US 'committed' to defend Japan from N Korea
US secretary of state John Kerry told Japan today that the United States would protect it from North Korea's threats, after securing a commitment from China to rein in the unpredictable regime.world Updated: Apr 14, 2013 18:36 IST
US secretary of state John Kerry told Japan on Sunday that the United States would protect it from North Korea's threats, after securing a commitment from China to rein in the unpredictable regime.
After a meeting with Japanese foreign minister Fumio Kishida in Tokyo, where Patriot missiles have been deployed in anticipation of a missile launch by the North, Kerry pledged the US would backstop its ally.
"The United States is fully committed to the defence of Japan," Kerry told a joint press conference with Kishida in Tokyo.
Kerry's comments came after the Korean Central News Agency said on Friday that any attempt by Japan to shoot down a missile would result in a war that would see Tokyo "consumed in nuclear flames".
"Japan is always in the cross-hairs of our revolutionary army and if Japan makes a slightest move, the spark of war will touch Japan first," KCNA said in a commentary.
The Asian leg of Kerry's 10-day tour has seen him move through Seoul and Beijing, with Washington keen to press home the need for a united front against Pyongyang's erratic and bellicose behaviour.
He found a sympathetic ear in Japan, where Prime Minister Shinzo Abe, who will hold talks with Kerry on Monday, said Pyongyang had to realise it was harming itself by being "provocative".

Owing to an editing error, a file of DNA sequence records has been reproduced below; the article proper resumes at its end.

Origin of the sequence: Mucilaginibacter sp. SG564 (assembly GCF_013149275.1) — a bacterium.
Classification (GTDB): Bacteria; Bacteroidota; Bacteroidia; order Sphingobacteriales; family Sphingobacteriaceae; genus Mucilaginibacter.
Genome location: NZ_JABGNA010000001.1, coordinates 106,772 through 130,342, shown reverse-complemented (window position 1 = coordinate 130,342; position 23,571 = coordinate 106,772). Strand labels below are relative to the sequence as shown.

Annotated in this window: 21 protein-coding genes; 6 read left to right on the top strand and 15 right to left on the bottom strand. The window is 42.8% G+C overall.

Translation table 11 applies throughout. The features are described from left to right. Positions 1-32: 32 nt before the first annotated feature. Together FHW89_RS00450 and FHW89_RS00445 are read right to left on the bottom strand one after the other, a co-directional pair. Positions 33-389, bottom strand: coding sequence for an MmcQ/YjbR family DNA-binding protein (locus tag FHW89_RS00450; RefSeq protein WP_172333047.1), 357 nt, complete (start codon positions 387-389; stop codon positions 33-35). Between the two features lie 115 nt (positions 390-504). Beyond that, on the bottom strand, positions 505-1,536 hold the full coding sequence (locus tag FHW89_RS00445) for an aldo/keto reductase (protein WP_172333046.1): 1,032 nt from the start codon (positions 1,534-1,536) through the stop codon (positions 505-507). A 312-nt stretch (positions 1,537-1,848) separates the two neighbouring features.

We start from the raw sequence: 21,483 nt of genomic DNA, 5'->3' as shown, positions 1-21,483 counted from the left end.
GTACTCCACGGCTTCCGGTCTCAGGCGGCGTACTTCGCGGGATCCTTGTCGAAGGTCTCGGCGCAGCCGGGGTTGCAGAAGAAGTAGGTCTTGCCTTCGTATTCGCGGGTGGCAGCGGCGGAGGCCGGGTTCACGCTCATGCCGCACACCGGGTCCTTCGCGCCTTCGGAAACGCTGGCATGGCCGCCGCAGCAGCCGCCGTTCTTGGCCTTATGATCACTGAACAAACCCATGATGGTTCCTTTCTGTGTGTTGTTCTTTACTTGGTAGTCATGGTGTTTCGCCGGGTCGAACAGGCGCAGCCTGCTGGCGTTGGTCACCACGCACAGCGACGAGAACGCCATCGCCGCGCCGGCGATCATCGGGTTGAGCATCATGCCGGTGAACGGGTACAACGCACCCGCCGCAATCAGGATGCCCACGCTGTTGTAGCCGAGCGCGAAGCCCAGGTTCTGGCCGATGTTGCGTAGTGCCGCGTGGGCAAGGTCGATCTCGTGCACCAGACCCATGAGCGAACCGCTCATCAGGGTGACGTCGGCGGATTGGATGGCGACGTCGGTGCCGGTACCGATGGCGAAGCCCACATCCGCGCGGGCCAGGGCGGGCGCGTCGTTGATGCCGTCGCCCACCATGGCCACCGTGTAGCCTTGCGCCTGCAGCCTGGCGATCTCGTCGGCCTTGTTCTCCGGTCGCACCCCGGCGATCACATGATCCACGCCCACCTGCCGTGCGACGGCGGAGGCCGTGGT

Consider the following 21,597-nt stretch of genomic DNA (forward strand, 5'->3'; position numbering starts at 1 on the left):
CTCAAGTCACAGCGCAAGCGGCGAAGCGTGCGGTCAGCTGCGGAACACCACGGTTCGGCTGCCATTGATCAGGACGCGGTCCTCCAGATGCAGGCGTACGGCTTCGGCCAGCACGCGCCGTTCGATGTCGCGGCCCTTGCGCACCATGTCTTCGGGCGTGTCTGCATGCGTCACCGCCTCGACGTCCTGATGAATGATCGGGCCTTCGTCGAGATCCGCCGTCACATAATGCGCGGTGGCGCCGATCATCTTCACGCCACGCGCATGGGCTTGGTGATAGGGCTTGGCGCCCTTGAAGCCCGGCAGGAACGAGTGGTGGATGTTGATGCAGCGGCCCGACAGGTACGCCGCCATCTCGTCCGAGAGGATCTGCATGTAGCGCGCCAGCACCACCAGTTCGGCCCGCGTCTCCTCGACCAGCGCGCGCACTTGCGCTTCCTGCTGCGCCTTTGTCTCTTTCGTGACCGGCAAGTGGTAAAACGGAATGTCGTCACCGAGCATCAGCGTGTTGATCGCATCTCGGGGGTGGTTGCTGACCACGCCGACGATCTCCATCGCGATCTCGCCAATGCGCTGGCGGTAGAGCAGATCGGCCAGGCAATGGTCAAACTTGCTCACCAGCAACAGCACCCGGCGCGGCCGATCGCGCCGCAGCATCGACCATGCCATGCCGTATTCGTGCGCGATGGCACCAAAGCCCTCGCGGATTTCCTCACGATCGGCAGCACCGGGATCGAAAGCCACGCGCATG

There are fears the launch could come on Monday, the anniversary of the birth of the North's late founder Kim Il-Sung. The presence of Kerry in the region, ensuring maximum publicity, may also appeal to the regime.
"The government will do its utmost to protect the lives and safety of the Japanese people," Abe told local reporters during a visit to Iwo To, better known as Iwo Jima, where he attended a war memorial service.
"The international community has to be united and make North Korea realise that their provocative acts do not bring any benefit to North Korea," Abe said, according to national broadcaster NHK.
"Japan wants to coordinate with the United States, South Korea, China and Russia and convey the message to North Korea that it must not repeat its provocations and must not launch missiles."
Kerry's arrival in Japan, where he will stay until Monday afternoon, follows an intense day of diplomacy on Saturday in Beijing, where he warned Chinese leaders including President Xi Jinping that the stakes for global and regional security were high.
China is Pyongyang's sole major ally and backer, and is widely seen as the only country with leverage to influence its actions - although it is reluctant to risk destabilising the regime.
The top US diplomat hailed Saturday's joint commitment from Chinese and US leaders to work together to dial down the tensions as "unprecedented".